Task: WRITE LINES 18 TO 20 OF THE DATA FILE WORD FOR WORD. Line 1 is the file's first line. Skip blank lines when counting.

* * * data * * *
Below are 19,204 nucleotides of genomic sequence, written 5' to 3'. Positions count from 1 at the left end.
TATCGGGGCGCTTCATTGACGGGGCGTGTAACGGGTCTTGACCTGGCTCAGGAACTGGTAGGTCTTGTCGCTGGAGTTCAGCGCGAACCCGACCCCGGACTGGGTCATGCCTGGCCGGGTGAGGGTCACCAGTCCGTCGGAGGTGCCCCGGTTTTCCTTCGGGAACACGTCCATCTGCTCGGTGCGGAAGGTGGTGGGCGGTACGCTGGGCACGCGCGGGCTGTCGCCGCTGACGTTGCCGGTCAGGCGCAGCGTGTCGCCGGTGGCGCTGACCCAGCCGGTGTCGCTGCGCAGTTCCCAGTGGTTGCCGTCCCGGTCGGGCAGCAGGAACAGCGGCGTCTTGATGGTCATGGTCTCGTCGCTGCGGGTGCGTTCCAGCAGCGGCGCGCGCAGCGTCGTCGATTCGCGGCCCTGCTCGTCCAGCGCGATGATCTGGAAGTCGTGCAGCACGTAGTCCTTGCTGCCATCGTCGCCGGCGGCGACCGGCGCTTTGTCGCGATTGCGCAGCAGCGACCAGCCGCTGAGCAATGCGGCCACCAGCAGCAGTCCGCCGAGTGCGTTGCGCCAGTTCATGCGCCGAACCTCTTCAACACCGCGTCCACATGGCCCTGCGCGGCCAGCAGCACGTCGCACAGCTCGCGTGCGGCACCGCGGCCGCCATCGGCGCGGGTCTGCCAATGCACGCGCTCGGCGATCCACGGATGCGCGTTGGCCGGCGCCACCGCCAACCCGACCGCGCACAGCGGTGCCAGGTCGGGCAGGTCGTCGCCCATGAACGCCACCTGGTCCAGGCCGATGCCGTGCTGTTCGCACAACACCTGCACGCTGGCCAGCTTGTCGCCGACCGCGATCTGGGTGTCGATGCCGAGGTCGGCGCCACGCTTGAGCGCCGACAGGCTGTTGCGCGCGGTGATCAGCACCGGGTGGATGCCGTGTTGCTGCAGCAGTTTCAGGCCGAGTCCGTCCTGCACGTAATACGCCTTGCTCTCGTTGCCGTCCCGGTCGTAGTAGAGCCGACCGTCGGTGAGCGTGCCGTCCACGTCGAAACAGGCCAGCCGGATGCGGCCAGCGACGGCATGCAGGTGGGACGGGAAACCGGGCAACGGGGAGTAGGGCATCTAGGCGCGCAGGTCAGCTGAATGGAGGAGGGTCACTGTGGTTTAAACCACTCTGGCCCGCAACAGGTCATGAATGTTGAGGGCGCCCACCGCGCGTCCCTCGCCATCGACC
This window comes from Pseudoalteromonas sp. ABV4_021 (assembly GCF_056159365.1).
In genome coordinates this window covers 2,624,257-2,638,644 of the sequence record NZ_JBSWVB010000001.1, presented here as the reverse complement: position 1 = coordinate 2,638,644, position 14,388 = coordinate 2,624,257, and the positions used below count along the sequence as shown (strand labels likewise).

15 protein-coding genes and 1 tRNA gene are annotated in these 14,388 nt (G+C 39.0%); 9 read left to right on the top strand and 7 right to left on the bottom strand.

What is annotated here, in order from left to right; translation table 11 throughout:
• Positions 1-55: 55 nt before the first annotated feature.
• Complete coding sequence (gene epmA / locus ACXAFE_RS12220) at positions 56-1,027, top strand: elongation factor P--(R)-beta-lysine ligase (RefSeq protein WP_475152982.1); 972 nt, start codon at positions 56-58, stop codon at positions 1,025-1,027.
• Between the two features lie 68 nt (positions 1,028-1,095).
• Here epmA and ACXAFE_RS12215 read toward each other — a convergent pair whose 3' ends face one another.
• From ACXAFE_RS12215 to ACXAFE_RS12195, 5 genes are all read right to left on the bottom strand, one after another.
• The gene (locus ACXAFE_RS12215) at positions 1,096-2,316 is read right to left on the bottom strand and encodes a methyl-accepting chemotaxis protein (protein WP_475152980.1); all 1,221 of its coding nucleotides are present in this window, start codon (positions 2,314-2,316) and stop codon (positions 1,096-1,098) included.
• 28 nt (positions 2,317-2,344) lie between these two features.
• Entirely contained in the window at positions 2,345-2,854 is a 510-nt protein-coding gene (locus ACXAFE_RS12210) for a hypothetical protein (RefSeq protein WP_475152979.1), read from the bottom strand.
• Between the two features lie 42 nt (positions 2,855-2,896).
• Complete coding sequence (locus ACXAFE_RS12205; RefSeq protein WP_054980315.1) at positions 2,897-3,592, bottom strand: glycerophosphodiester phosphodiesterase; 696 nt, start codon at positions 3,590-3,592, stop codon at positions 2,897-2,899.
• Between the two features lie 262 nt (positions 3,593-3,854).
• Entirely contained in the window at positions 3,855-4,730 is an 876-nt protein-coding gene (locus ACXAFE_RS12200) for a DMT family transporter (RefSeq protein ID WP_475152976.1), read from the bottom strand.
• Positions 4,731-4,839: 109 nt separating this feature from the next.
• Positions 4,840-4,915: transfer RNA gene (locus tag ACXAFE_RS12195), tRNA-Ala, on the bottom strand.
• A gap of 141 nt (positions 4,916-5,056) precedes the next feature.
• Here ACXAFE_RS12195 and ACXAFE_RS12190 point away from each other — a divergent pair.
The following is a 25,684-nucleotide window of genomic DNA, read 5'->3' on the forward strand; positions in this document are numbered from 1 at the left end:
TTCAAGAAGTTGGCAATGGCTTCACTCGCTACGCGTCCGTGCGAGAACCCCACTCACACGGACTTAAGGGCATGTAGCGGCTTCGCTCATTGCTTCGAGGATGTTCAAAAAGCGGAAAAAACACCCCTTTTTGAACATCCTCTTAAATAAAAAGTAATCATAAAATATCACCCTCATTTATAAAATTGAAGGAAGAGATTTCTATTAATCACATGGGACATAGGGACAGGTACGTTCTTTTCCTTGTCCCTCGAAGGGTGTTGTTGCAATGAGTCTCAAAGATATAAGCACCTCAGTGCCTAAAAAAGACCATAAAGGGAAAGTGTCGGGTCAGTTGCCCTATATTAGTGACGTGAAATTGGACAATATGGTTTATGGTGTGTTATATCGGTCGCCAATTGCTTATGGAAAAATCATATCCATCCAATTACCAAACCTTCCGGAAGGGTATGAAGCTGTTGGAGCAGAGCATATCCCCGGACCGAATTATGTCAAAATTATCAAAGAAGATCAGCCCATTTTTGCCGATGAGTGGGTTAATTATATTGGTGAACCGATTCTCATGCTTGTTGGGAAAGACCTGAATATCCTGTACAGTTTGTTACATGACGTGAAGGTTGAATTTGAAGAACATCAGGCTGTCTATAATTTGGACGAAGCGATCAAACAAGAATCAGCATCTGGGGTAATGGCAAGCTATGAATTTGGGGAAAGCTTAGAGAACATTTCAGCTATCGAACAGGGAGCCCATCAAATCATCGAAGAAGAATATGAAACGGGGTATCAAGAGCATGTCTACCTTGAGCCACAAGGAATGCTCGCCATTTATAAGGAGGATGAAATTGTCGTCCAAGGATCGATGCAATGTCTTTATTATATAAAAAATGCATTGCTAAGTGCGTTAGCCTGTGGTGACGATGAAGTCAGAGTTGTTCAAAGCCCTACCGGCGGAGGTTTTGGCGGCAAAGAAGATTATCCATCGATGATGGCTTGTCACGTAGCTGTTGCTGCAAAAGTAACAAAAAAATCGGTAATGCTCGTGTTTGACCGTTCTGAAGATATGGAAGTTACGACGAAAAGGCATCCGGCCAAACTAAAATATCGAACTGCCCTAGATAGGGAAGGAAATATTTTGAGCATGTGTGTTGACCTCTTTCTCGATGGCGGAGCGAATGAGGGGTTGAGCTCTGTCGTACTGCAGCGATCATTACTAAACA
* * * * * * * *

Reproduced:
• Entirely contained in the window at positions 3,855-4,730 is an 876-nt protein-coding gene (locus ACXAFE_RS12200) for a DMT family transporter (RefSeq protein ID WP_475152976.1), read from the bottom strand.
• Positions 4,731-4,839: 109 nt separating this feature from the next.
• Positions 4,840-4,915: transfer RNA gene (locus tag ACXAFE_RS12195), tRNA-Ala, on the bottom strand.